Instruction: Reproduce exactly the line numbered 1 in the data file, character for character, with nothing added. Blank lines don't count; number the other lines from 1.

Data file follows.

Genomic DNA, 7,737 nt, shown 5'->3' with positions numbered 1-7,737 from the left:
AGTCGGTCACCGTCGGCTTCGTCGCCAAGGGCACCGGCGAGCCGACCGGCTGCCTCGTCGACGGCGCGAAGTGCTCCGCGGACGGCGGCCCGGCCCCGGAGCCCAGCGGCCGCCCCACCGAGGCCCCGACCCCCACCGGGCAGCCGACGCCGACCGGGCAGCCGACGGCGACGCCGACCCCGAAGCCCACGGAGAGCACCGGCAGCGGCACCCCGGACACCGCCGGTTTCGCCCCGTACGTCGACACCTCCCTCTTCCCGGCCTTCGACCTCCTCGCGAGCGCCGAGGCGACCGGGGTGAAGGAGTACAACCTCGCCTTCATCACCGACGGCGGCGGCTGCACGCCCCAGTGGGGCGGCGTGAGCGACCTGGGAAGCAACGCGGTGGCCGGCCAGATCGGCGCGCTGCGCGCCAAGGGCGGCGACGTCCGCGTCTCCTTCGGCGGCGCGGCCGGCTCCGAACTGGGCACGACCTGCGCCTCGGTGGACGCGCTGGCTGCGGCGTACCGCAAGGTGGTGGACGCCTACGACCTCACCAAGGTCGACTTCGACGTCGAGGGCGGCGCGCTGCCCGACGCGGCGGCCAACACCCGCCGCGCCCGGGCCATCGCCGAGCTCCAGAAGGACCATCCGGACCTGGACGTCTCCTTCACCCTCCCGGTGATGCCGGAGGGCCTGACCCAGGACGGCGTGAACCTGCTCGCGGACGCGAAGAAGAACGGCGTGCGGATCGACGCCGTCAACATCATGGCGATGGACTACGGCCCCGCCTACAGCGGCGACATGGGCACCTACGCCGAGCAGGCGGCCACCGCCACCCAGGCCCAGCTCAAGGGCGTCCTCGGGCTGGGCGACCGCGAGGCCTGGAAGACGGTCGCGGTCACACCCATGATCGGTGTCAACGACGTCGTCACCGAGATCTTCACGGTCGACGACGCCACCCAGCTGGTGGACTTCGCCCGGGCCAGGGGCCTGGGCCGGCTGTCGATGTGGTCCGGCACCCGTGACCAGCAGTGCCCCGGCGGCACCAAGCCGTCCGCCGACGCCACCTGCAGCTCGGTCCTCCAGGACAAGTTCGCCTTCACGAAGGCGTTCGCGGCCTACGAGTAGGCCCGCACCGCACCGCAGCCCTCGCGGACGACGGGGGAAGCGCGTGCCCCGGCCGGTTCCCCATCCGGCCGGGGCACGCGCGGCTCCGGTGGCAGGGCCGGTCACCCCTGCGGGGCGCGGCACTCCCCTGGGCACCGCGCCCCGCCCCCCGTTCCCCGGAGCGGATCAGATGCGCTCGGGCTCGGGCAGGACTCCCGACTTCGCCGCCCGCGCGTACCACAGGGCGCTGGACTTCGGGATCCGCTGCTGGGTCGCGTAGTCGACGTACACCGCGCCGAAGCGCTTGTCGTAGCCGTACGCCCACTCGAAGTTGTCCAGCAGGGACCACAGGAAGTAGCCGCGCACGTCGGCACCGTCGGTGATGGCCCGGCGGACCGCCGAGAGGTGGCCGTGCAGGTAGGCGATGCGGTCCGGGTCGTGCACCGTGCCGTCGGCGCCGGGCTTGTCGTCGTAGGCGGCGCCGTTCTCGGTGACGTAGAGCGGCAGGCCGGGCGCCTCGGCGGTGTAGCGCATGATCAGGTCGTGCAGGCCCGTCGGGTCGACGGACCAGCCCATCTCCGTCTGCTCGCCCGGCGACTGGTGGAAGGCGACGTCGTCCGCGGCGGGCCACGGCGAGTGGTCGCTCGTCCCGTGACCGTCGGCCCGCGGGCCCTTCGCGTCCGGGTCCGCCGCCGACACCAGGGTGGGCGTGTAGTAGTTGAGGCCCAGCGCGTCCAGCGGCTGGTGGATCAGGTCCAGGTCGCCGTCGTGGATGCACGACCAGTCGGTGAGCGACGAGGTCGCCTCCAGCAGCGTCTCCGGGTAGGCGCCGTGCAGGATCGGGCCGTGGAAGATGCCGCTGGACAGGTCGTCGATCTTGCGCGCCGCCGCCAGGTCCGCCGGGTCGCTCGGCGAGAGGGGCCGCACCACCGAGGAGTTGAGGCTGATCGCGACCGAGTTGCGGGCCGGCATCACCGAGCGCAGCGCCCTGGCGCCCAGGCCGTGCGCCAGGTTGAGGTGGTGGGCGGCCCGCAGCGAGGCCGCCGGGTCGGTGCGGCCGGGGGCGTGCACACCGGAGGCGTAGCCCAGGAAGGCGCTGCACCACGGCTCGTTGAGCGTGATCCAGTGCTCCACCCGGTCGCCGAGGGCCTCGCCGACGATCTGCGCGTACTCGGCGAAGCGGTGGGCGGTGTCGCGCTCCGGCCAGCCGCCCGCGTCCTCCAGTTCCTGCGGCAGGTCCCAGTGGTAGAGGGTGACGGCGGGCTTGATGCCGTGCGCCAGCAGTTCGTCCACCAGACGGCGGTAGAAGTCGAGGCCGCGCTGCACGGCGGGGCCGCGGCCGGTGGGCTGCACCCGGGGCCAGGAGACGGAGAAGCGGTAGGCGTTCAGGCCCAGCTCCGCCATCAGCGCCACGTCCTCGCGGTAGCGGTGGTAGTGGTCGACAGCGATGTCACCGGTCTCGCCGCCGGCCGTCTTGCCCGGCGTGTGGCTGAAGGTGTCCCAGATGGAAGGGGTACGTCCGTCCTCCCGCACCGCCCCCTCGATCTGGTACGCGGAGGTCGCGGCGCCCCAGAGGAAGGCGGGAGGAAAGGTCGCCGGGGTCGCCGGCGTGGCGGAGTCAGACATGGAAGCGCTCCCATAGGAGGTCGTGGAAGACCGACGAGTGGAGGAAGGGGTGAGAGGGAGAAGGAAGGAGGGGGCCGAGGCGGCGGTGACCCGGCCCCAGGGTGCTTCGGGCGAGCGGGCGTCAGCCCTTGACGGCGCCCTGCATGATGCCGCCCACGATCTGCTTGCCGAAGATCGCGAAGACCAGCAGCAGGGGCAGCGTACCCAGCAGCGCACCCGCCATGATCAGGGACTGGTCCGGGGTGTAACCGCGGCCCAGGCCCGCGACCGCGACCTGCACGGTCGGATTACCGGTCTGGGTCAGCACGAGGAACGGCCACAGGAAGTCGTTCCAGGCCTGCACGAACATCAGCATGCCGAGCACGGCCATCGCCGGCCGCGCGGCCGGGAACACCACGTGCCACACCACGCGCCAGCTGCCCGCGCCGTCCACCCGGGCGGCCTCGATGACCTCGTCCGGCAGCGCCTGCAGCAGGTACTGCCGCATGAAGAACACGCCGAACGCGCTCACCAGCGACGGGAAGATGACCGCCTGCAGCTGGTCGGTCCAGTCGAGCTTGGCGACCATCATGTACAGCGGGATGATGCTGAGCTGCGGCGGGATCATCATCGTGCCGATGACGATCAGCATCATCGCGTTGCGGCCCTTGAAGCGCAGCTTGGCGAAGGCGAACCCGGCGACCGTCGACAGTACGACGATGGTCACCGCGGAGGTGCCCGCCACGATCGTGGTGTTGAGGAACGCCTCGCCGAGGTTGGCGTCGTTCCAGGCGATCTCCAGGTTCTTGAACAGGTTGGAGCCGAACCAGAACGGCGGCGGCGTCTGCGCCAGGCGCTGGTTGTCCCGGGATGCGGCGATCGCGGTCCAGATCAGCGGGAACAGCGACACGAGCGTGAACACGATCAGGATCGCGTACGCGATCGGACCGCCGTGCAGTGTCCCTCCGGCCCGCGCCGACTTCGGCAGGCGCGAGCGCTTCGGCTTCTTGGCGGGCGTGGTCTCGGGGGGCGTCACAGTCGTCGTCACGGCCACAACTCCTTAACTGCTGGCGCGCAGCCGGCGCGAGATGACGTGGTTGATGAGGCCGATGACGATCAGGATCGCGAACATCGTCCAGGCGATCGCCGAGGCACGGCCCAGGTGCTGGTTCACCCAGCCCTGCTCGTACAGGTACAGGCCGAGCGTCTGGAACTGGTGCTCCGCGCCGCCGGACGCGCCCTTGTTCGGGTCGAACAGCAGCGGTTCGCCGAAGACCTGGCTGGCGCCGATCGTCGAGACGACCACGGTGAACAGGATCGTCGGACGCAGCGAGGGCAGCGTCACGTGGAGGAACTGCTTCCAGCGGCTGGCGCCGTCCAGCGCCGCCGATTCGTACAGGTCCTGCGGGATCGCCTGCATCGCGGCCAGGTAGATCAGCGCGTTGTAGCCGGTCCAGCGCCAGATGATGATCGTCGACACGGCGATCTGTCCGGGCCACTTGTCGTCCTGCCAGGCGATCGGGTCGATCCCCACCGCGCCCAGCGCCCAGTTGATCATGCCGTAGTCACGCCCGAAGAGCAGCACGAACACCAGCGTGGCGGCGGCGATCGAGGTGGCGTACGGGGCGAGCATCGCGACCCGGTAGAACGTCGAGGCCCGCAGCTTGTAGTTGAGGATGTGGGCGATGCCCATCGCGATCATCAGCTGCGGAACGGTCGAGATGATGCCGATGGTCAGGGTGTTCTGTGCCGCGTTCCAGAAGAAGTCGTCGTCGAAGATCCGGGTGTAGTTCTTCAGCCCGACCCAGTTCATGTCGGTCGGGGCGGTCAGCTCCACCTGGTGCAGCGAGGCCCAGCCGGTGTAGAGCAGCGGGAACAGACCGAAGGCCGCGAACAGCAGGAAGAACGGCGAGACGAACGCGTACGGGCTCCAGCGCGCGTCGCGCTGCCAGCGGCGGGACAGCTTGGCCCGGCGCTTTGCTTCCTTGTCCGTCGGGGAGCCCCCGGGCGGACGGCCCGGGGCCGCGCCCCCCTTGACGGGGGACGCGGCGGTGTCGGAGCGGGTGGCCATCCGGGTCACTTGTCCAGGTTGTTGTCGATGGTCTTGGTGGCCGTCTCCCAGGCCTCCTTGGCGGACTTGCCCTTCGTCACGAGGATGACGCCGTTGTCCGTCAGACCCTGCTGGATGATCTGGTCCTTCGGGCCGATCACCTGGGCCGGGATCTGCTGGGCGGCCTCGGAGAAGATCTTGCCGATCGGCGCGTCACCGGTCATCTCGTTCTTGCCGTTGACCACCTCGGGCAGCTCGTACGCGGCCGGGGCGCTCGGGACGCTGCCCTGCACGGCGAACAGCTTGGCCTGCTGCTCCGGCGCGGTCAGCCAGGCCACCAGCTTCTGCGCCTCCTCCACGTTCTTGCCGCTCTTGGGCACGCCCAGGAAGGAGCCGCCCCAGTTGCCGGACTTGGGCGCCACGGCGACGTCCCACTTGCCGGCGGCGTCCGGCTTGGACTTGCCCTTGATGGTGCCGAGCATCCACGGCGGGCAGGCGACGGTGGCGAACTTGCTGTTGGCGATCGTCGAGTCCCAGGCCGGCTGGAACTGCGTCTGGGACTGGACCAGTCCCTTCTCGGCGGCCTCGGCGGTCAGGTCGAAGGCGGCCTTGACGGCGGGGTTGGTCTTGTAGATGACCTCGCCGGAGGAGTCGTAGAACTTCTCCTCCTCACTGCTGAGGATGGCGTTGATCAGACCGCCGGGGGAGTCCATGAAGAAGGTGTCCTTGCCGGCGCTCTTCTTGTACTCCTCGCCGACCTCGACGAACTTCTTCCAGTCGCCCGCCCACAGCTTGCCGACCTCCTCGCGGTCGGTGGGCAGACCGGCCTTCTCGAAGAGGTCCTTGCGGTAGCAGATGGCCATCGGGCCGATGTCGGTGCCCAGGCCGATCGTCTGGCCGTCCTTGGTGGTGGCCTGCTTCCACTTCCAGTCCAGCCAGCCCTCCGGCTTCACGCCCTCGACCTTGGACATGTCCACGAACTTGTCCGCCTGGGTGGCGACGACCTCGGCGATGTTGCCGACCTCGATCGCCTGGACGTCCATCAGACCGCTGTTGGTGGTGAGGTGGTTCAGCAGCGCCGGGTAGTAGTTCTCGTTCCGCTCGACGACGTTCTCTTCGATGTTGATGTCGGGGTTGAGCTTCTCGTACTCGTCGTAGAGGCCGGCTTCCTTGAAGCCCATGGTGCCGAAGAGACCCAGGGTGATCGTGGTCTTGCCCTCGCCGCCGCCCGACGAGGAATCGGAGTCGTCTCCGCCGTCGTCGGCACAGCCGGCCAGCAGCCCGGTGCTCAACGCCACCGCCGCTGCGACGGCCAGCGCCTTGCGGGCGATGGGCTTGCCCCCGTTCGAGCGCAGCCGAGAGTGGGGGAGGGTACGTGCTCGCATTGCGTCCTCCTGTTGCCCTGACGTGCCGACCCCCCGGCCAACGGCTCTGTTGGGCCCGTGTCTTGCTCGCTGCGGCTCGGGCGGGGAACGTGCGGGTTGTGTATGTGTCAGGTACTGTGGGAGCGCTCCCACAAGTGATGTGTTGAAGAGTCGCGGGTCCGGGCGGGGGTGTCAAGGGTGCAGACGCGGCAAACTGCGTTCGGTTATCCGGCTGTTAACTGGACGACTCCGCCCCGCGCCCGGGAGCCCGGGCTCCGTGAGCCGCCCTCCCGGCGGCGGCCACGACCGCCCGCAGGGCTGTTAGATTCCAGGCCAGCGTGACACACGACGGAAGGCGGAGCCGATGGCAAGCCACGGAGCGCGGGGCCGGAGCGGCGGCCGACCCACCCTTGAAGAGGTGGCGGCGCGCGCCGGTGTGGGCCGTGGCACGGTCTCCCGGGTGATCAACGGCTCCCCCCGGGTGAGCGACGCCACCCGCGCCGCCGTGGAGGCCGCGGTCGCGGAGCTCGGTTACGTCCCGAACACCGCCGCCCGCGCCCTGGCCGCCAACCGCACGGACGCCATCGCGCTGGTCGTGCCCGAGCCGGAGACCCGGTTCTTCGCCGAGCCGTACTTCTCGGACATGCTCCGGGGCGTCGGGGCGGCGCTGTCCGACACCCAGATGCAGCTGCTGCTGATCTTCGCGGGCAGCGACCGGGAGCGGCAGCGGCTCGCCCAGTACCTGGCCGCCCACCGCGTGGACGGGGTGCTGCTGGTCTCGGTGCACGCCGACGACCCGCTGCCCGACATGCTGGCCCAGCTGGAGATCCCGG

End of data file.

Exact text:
Genomic DNA, 7,737 nt, shown 5'->3' with positions numbered 1-7,737 from the left: